Friday, December 10, 2010
Curiosity killed the cat.
I’m beginning to think it’s true. But not for the reason the old adage implies.
If you are, or have been, a parent to an almost three-year-old, you know a thing or two about curiosity. You know what it's like to have said kiddo ask you questions all day long about everything he sees, hears, smells, tastes, touches, and everything he does NOT see, hear, smell, taste and touch. You know what it is like to hear the same exact question repeated in the same exact intonation consistently for at least 10 minutes, even though you’ve answered it with precision every. single. time. You know the delicate walk on that very thin line between encouraging curiosity/questioning the world and going absolutely, totally insane.
And if you aren’t a parent to an almost three-year-old, and will be soon, you now know what you have to look forward to. (you can thank me later).
Conversations like this, for instance:
bug: Why that car get gas for?
me: Because it ran out of gas.
me: Because gas doesn’t last forever.
bug: But why it needs more gas?
me: To drive.
me: Because in order for your car to drive, the engine needs to use the gas you put into the gas tank to create energy. Once the gas is gone, the engine doesn’t have any more fuel for energy, and it can’t make the car go anymore. It’s the same reason you need to eat food. The car eats gas.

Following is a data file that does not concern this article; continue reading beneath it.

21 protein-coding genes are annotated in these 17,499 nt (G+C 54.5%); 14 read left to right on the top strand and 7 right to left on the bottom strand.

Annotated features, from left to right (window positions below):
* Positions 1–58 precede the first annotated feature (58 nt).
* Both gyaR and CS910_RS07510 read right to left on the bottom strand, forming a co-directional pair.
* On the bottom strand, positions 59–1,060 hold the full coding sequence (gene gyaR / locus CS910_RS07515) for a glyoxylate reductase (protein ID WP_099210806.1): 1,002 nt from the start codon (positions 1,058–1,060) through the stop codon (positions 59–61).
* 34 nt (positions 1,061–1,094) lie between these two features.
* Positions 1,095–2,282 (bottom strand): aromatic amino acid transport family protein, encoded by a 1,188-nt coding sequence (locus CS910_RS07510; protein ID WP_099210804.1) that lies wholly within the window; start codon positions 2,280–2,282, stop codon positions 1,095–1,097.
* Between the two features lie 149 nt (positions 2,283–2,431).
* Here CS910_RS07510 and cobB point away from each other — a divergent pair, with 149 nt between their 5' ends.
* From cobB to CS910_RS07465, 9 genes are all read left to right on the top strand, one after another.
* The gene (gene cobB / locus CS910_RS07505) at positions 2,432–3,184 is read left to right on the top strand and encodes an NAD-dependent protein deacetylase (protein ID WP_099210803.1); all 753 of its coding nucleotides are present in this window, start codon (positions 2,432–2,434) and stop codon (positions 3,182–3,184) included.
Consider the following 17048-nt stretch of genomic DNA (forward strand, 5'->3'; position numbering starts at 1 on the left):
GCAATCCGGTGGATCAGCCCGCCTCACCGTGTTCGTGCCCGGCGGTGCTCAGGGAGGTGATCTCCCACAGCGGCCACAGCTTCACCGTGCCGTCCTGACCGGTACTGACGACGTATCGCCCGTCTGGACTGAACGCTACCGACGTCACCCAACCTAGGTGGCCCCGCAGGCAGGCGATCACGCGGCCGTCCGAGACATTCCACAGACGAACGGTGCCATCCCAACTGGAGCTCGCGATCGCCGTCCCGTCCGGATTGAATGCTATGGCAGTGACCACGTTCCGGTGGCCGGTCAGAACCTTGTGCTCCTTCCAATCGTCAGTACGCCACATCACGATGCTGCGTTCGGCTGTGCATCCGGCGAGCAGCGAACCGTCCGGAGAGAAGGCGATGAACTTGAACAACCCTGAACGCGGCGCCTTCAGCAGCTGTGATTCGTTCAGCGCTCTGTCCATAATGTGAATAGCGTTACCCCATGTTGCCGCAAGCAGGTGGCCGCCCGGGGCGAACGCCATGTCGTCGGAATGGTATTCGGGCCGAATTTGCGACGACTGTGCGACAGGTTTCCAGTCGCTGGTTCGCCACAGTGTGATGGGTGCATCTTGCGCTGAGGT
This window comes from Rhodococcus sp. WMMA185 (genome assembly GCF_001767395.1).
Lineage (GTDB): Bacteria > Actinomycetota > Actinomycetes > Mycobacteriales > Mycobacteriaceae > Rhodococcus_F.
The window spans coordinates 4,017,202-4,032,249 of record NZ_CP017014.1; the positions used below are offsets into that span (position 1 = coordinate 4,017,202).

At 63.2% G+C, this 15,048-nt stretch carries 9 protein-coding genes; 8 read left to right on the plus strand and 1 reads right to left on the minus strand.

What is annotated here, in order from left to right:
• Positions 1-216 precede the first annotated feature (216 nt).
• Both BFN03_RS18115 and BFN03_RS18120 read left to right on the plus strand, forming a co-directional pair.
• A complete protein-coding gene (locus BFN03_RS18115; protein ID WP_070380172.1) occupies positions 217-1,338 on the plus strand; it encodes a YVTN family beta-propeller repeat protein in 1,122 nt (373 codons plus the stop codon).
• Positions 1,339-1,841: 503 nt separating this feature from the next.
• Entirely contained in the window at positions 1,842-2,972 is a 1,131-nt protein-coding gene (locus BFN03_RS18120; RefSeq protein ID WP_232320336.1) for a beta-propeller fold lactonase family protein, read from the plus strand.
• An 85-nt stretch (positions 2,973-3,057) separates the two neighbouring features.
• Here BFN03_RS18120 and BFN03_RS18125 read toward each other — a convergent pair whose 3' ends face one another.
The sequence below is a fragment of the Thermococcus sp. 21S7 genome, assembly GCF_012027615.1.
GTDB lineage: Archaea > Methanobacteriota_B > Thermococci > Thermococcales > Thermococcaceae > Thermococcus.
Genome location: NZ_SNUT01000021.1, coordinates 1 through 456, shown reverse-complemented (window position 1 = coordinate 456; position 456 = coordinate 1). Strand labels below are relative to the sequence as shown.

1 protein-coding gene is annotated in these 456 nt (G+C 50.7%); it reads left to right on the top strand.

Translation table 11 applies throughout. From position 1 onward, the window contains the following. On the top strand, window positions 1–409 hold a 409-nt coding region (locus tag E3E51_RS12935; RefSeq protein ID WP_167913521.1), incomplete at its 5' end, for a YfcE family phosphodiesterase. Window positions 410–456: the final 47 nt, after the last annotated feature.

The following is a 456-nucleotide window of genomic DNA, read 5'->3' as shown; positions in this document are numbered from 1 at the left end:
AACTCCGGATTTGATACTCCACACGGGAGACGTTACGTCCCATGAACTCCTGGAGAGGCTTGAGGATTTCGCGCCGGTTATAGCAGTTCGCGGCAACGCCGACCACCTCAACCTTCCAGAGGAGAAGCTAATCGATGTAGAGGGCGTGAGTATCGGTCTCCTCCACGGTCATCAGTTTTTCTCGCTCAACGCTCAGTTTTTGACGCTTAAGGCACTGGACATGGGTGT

bug: Why I need to eat food for?
And it is never ending.
As I mentioned, there is that fine line. On one side of the line lays everything you know about curious children. Curious children are smart children. Curious children seek out answers and enlarge their understanding. They do better in school. They understand the world. They communicate more effectively in social settings. They are more successful - however we define that. And you want to encourage questions. You want to encourage learning. You want to be the epitome of a perfect parent.
But let’s be honest. There are only so many times you can hear, “What he do that for?” in a day before you want to duct tape the child’s mouth shut. And when, after the 80 billionth time of you answering “I’m getting ready,” your nearly three-year-old asks “what you doing, Mommy?” YET AGAIN - and you say, “For the love of Pete, I’m still doing exactly what I was doing two seconds ago when you asked me. Nothing has changed. I’m doing the EXACT SAME THING!”... well, maybe you should cut yourself some slack. I mean, even perfect parents who encourage curiosity have a breaking point.
So, maybe I’m not entirely certain if curiosity killed the cat. But my two-year-old has taught me that it sure as heck will be the death of me.